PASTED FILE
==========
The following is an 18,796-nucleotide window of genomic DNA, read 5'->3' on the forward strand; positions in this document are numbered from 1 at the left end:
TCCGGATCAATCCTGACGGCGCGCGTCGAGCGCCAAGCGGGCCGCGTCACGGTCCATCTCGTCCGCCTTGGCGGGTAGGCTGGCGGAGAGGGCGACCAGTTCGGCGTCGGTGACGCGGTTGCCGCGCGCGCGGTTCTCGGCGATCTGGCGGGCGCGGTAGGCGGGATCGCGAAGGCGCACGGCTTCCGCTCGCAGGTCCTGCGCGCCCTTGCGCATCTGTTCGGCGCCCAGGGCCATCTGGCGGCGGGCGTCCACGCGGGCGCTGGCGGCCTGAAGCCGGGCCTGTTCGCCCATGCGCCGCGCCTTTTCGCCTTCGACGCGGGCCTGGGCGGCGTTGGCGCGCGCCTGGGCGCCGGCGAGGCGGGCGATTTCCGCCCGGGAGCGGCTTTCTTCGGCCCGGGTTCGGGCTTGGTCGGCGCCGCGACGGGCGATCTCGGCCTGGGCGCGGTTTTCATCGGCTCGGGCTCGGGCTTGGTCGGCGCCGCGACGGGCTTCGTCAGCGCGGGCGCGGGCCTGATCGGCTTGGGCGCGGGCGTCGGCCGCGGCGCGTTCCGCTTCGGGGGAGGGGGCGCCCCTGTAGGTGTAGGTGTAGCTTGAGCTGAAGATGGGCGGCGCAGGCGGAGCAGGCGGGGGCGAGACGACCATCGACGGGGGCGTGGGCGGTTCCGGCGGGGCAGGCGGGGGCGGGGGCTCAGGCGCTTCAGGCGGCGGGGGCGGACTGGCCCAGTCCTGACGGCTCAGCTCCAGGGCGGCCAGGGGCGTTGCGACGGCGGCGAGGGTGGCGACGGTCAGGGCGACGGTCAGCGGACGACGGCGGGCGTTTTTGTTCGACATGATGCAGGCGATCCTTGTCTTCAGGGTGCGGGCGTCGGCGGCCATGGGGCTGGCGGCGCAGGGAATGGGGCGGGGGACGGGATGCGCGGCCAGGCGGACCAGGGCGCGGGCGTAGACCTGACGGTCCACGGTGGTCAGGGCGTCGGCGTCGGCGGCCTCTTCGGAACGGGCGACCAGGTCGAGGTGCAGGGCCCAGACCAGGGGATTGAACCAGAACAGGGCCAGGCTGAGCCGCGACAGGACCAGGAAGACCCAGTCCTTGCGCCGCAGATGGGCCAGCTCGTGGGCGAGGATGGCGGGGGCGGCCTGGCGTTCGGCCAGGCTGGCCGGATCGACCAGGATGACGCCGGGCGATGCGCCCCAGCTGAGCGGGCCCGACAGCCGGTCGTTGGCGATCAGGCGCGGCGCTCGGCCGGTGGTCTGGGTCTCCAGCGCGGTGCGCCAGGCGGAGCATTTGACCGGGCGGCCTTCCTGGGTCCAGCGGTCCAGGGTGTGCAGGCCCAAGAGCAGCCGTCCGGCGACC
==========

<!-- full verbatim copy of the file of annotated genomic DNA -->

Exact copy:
The following is an 18,796-nucleotide window of genomic DNA, read 5'->3' on the forward strand; positions in this document are numbered from 1 at the left end:
TCCGGATCAATCCTGACGGCGCGCGTCGAGCGCCAAGCGGGCCGCGTCACGGTCCATCTCGTCCGCCTTGGCGGGTAGGCTGGCGGAGAGGGCGACCAGTTCGGCGTCGGTGACGCGGTTGCCGCGCGCGCGGTTCTCGGCGATCTGGCGGGCGCGGTAGGCGGGATCGCGAAGGCGCACGGCTTCCGCTCGCAGGTCCTGCGCGCCCTTGCGCATCTGTTCGGCGCCCAGGGCCATCTGGCGGCGGGCGTCCACGCGGGCGCTGGCGGCCTGAAGCCGGGCCTGTTCGCCCATGCGCCGCGCCTTTTCGCCTTCGACGCGGGCCTGGGCGGCGTTGGCGCGCGCCTGGGCGCCGGCGAGGCGGGCGATTTCCGCCCGGGAGCGGCTTTCTTCGGCCCGGGTTCGGGCTTGGTCGGCGCCGCGACGGGCGATCTCGGCCTGGGCGCGGTTTTCATCGGCTCGGGCTCGGGCTTGGTCGGCGCCGCGACGGGCTTCGTCAGCGCGGGCGCGGGCCTGATCGGCTTGGGCGCGGGCGTCGGCCGCGGCGCGTTCCGCTTCGGGGGAGGGGGCGCCCCTGTAGGTGTAGGTGTAGCTTGAGCTGAAGATGGGCGGCGCAGGCGGAGCAGGCGGGGGCGAGACGACCATCGACGGGGGCGTGGGCGGTTCCGGCGGGGCAGGCGGGGGCGGGGGCTCAGGCGCTTCAGGCGGCGGGGGCGGACTGGCCCAGTCCTGACGGCTCAGCTCCAGGGCGGCCAGGGGCGTTGCGACGGCGGCGAGGGTGGCGACGGTCAGGGCGACGGTCAGCGGACGACGGCGGGCGTTTTTGTTCGACATGATGCAGGCGATCCTTGTCTTCAGGGTGCGGGCGTCGGCGGCCATGGGGCTGGCGGCGCAGGGAATGGGGCGGGGGACGGGATGCGCGGCCAGGCGGACCAGGGCGCGGGCGTAGACCTGACGGTCCACGGTGGTCAGGGCGTCGGCGTCGGCGGCCTCTTCGGAACGGGCGACCAGGTCGAGGTGCAGGGCCCAGACCAGGGGATTGAACCAGAACAGGGCCAGGCTGAGCCGCGACAGGACCAGGAAGACCCAGTCCTTGCGCCGCAGATGGGCCAGCTCGTGGGCGAGGATGGCGGGGGCGGCCTGGCGTTCGGCCAGGCTGGCCGGATCGACCAGGATGACGCCGGGCGATGCGCCCCAGCTGAGCGGGCCCGACAGCCGGTCGTTGGCGATCAGGCGCGGCGCTCGGCCGGTGGTCTGGGTCTCCAGCGCGGTGCGCCAGGCGGAGCATTTGACCGGGCGGCCTTCCTGGGTCCAGCGGTCCAGGGTGTGCAGGCCCAAGAGCAGCCGTCCGGCGACC